I spent the weekend in the woods, at a great old lodge in a State Park with nothing fancy at all, sleeping on the floor in a sleeping bag in a tiny, unfurnished room with two other women. The lodge, at times, had more than 25 women. This is not a spa. It is a hunting lodge. There is a kitchen and (exhaustible, we learned) hot water, but that's pretty much where the modern conveniences end. Its heated with electric baseboard heat, which is LOUD and clanging 24/7. (I did, at one moment, around 4 am Saturday morning, verbalize the burning desire to take an ax to the baseboard in our room. I admit it. It was LOUD -- have I said that, yet?)
The ladies present had wildly different lives, sleeping habits, personal preferences, and diets. Some of us knew each other well. Some were entirely new to the rest. Many of us were of the same religious group, but not all. Some are experienced in that path, while others are only beginning. Some are formally educated; some not. Some are passionate about current events, while others were completely (and, maybe blissfully) unaware. Gay, straight, single, paired, monogamous or not; old, young, in-between; working out of the home, unemployed, or not; parent, grandparent, pet-parent, or none of the above. Even the body sizes, shapes, and styles were extremely diverse.
The one discernible thing that we all had in common was the personal possession of a vagina. (I can feel some of you blanch at the use of the word 'vagina' so I'm going to say it again: VAGINA! Its not a bad word. Its an awesome word. Say it three times fast: Vagina! Vagina! Vagina! Say it slow: V---A---G---I---N---A---. Let it roll around in your mouth while you enunciate each letter: vaaaah-jIII-naaaah. Shout it REALLY LOUD: VAGINA!!!!!) There is no shame or distaste in being a woman. But, that's a tale for another day...I digress.
So, last night, I drove away from the lodge and came home. I attended a commitment I have, completely outside of that group. I got all of my things into my house -- putting away the leftover food, catching up with my family, changing bed sheets and other chores. In other words, returning to 'normal.' And, eventually, I went to sleep, curled safe onto my own comfortable mattress in my own room with my own husband and my little dog tucked behind my knees as he always is. I was back in my own space.
And, SOMETHING was missing.
I woke up feeling the absolute absence of my sisters and realized that I miss something else that we have in common. I miss the 'soul speak' that we have -- the deep level of sharing and honesty between us. There is no attempt to cut one another off, to prove our 'rightness' or to invalidate someone else's feelings or beliefs. Instead, there is a deep bond formed which was born of the desire to connect to one another on a level far beyond the surface talk of colleagues and coworkers -- separate even from passionate debate about one's perspectives and perceptions -- and that of casual acquaintances.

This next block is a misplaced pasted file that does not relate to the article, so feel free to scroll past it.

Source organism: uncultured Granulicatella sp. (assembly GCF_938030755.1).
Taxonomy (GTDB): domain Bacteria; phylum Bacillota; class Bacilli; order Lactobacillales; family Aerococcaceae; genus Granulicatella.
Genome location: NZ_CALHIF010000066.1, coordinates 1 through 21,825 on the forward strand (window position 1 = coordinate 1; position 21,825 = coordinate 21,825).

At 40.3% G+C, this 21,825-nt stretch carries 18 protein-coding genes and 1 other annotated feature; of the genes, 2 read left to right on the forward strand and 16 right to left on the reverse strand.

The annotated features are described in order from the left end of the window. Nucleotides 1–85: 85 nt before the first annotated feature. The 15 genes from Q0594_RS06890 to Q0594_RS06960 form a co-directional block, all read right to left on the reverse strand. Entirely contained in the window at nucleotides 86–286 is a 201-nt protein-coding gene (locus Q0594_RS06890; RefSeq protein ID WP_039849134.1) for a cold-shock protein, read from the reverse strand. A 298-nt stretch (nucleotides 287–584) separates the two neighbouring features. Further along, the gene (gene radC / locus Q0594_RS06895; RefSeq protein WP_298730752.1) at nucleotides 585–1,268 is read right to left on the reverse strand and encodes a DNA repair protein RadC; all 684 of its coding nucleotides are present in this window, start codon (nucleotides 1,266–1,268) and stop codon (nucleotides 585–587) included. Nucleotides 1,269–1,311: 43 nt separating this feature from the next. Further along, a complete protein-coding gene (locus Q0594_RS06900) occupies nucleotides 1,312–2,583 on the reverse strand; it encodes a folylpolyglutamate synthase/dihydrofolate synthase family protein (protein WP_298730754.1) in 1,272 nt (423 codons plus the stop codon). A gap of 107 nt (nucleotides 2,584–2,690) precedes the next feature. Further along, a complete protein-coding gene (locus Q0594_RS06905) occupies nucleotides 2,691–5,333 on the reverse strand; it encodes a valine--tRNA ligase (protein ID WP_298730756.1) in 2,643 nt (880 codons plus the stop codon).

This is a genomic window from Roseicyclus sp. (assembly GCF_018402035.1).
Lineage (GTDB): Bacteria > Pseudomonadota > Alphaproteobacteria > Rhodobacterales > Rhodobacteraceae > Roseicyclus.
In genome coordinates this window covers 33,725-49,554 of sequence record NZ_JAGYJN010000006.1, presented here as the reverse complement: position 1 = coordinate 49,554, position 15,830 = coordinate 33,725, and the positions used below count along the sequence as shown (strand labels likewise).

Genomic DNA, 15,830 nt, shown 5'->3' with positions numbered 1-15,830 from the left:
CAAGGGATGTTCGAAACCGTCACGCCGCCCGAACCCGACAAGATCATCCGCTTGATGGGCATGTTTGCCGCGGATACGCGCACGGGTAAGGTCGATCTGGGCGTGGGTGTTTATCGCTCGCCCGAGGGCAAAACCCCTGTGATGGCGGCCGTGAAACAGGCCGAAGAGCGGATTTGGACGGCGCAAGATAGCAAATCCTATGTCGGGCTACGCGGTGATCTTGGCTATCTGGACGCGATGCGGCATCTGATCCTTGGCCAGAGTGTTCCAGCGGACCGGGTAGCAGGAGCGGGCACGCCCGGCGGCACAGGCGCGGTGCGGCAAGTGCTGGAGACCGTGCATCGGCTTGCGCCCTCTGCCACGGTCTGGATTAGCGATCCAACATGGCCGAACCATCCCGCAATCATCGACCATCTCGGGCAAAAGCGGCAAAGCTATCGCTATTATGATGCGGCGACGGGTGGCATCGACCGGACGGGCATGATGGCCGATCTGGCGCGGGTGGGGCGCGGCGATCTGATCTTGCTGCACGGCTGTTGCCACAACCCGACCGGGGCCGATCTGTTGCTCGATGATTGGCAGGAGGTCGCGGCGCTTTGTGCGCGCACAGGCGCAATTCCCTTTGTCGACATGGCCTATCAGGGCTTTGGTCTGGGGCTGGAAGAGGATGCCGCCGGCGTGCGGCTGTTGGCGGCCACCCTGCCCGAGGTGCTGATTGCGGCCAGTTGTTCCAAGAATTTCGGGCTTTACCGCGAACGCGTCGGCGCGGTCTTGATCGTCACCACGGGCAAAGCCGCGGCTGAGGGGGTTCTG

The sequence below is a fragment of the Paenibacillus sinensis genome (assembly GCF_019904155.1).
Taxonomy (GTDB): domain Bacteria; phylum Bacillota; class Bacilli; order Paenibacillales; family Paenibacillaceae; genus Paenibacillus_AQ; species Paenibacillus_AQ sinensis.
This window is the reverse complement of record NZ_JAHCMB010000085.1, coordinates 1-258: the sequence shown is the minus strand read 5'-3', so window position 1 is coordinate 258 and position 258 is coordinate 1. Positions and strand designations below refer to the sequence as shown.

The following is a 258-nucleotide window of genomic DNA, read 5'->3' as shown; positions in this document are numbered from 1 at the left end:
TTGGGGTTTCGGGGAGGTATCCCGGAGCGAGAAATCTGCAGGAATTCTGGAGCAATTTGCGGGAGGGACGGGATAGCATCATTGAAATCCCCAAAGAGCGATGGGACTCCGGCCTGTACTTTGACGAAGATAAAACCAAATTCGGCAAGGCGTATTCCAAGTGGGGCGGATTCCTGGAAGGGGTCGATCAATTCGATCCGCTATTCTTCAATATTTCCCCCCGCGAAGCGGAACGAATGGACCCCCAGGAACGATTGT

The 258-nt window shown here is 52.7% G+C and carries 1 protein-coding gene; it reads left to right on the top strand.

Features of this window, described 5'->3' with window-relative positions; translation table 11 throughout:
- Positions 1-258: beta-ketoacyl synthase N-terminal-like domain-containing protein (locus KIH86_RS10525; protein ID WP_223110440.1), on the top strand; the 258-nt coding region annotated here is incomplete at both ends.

In combination with the gift of total acceptance that we give each other -- no desire to change one another or abandon or scorn another, only to listen and to understand someone else's deepest knowledge -- it is the most powerful and dignified experience of life. It is humans acting as they were meant to act -- as creatures of Divinity.
It is nothing short of the recognition of what each can teach the other; and, the true interconnection of which we are capable -- the wisdom known only to those who can allow themselves the precarious pleasure of vulnerability. This state of vulnerability is so much more potent than nakedness or sexuality. It is a rawness of one's soul -- of inner truth. And, in turn, an awareness of one's self which is inaccessible in any other arena. I sometimes do not know how to clarify what I believe until I hear it come from someone else's lips. I have been told by others that I explain a concept in a way that makes it easier for them to comprehend. In its simplest form, I believe that its the same thing.
I do not mean to say that I think we should demand or convince others to believe what we do. In fact, I am saying quite the opposite. No one need believe the same as me. Instead, I want to know what YOU believe. I want to be non-judgmental in my listening, so that I can truly HEAR you. And, I want to tell you my own truth -- not to convince you, but to be open to you. When listening, I needn't crowd my own head with all my divergent thoughts and opinions. I need only be present.
As a trained therapist, I used to believe that we could not help others when sharing ourselves. My thought around that has morphed to: If we all connected on a basic, true, and genuine level, there would be little need for therapy. Does that mean that I think there is no helpfulness in therapeutic interaction? Of course not. Every field offers the opportunity to assist and serve others. Therapy is no less. But, I've come to believe that it is the goal of therapy not to teach people to solve their own problems (although that is certainly necessary and valuable) but to help people remove the barriers that prevent them from honestly connecting to others in a way that isn't degraded or needy or controlling -- to help them meet others on solid, equitable ground.
In this way, I believe that we must be fearless. We must allow ourselves to be sometimes injured in order to change the flow of the world. Because, under the sickness, the chaos, the ambition, and the agendas, we are all basically the same -- creatures of the Divine. We've just forgotten.